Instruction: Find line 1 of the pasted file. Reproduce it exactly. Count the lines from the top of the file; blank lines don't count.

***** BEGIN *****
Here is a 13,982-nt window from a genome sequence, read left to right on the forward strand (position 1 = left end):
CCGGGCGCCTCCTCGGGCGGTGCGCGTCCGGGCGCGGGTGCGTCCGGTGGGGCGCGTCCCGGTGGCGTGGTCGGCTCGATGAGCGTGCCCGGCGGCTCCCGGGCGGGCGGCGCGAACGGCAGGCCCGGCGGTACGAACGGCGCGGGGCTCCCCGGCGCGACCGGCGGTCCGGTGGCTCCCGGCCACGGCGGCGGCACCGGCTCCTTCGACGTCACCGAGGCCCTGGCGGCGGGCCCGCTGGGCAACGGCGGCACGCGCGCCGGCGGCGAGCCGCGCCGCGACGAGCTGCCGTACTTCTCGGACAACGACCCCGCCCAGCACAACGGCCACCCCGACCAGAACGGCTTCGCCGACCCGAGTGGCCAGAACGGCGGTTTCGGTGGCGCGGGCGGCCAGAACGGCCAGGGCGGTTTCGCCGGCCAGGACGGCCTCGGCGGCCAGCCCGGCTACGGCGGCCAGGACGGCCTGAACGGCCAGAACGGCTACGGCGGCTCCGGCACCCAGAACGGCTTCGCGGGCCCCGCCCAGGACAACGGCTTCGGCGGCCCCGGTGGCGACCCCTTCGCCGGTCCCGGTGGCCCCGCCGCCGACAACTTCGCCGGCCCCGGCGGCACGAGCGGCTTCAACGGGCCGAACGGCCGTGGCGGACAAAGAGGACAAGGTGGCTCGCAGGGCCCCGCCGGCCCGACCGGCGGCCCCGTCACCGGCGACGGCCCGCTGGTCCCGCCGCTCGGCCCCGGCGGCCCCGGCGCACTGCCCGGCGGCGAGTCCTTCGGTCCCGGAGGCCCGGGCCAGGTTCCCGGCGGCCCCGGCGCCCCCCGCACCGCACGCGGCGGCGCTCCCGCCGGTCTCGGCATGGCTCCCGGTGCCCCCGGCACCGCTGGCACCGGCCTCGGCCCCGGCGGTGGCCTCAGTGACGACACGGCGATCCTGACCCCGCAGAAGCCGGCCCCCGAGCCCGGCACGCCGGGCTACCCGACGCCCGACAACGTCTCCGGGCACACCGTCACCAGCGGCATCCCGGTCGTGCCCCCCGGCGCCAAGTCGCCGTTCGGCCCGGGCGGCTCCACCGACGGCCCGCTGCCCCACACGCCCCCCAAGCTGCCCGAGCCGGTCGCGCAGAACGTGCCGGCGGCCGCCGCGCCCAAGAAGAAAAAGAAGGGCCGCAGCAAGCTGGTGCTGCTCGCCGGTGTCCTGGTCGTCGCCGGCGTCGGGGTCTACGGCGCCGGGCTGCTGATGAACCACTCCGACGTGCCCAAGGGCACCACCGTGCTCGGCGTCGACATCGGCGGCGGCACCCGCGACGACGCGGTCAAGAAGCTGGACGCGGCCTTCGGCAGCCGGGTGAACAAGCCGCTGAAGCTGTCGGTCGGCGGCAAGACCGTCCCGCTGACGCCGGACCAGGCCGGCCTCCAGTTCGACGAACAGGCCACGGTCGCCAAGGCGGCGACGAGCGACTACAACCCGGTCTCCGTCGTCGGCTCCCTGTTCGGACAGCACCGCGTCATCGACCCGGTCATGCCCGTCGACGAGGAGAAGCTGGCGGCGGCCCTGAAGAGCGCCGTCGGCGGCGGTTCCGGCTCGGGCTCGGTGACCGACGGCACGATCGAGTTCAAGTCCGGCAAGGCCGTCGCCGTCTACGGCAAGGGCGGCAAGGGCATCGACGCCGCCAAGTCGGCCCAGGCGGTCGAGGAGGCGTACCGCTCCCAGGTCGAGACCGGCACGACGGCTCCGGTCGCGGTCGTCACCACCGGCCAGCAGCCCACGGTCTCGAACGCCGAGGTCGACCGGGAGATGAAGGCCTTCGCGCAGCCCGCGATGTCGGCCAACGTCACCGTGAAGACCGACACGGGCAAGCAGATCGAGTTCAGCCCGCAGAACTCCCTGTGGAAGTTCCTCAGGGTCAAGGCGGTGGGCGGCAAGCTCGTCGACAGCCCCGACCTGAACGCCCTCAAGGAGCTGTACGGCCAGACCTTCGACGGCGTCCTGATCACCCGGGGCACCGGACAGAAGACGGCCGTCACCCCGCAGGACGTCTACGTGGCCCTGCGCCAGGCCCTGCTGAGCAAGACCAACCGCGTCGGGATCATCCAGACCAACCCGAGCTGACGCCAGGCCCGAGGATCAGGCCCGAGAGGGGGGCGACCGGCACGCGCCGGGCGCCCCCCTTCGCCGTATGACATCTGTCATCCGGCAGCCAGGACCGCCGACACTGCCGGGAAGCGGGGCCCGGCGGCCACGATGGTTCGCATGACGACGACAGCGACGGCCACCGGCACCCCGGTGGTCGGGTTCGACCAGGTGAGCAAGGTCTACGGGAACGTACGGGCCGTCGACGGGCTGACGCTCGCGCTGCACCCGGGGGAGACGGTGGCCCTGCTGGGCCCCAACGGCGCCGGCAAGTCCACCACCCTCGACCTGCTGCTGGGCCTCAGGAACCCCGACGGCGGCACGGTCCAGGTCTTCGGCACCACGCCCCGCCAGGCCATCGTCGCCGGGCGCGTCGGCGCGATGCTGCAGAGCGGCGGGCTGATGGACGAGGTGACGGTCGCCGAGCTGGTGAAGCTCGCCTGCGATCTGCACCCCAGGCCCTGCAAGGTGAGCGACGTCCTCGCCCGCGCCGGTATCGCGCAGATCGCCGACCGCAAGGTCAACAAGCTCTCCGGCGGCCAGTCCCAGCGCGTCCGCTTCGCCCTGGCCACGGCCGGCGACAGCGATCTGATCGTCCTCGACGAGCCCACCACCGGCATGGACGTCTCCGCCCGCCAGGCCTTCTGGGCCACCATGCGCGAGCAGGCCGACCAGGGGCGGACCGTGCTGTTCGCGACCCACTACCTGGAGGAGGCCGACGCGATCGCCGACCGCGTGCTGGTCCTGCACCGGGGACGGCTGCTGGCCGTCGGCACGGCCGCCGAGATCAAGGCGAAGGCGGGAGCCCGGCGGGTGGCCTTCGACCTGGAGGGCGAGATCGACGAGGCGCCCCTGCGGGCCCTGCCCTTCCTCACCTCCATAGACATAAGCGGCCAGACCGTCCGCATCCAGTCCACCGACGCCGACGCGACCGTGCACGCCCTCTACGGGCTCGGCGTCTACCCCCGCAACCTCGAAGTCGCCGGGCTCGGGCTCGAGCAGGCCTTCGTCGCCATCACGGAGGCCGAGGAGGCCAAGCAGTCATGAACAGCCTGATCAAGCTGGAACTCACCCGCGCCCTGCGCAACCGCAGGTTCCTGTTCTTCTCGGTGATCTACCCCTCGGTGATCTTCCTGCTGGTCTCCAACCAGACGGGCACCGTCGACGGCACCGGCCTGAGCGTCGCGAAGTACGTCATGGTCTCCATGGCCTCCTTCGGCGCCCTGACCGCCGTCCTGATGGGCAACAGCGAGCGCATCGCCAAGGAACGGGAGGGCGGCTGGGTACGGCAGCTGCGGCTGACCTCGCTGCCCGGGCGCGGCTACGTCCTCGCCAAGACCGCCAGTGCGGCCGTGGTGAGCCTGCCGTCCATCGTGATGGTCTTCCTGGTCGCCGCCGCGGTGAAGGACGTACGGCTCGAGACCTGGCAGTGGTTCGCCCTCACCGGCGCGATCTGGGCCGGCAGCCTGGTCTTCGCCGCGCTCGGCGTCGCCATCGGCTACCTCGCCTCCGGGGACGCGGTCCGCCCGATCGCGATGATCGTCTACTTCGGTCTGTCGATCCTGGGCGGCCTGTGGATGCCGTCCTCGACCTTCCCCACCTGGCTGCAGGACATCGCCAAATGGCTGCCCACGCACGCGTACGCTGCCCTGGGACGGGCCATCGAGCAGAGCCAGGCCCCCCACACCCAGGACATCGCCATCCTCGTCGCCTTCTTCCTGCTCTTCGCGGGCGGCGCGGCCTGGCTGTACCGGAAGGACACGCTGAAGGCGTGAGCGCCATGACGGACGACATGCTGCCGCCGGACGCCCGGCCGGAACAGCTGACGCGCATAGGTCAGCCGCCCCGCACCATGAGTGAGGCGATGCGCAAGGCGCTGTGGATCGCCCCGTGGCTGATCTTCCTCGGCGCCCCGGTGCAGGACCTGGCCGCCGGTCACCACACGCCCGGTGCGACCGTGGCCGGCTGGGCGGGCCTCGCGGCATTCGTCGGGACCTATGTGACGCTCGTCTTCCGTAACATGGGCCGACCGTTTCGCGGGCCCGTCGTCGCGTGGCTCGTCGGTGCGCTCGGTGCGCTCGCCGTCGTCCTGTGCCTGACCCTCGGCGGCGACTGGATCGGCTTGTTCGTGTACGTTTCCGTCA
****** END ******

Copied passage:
Here is a 13,982-nt window from a genome sequence, read left to right on the forward strand (position 1 = left end):